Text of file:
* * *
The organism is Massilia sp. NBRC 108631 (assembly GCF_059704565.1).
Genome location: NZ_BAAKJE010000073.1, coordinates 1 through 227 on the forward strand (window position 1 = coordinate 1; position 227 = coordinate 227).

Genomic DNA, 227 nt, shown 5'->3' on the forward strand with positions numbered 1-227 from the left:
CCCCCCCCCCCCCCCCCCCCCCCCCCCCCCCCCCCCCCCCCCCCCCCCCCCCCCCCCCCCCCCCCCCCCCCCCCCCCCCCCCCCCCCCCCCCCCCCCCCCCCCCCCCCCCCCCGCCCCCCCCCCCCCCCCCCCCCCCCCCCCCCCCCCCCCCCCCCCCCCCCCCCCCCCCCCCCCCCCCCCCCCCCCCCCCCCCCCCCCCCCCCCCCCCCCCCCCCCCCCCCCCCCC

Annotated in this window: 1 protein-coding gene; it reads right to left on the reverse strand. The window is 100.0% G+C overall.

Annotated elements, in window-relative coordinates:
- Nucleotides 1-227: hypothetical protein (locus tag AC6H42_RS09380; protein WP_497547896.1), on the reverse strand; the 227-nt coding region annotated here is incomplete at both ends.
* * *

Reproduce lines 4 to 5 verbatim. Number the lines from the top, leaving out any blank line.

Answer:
CCCCCCCCCCCCCCCCCCCCCCCCCCCCCCCCCCCCCCCCCCCCCCCCCCCCCCCCCCCCCCCCCCCCCCCCCCCCCCCCCCCCCCCCCCCCCCCCCCCCCCCCCCCCCCCCCGCCCCCCCCCCCCCCCCCCCCCCCCCCCCCCCCCCCCCCCCCCCCCCCCCCCCCCCCCCCCCCCCCCCCCCCCCCCCCCCCCCCCCCCCCCCCCCCCCCCCCCCCCCCCCCCCC

Annotated in this window: 1 protein-coding gene; it reads right to left on the reverse strand. The window is 100.0% G+C overall.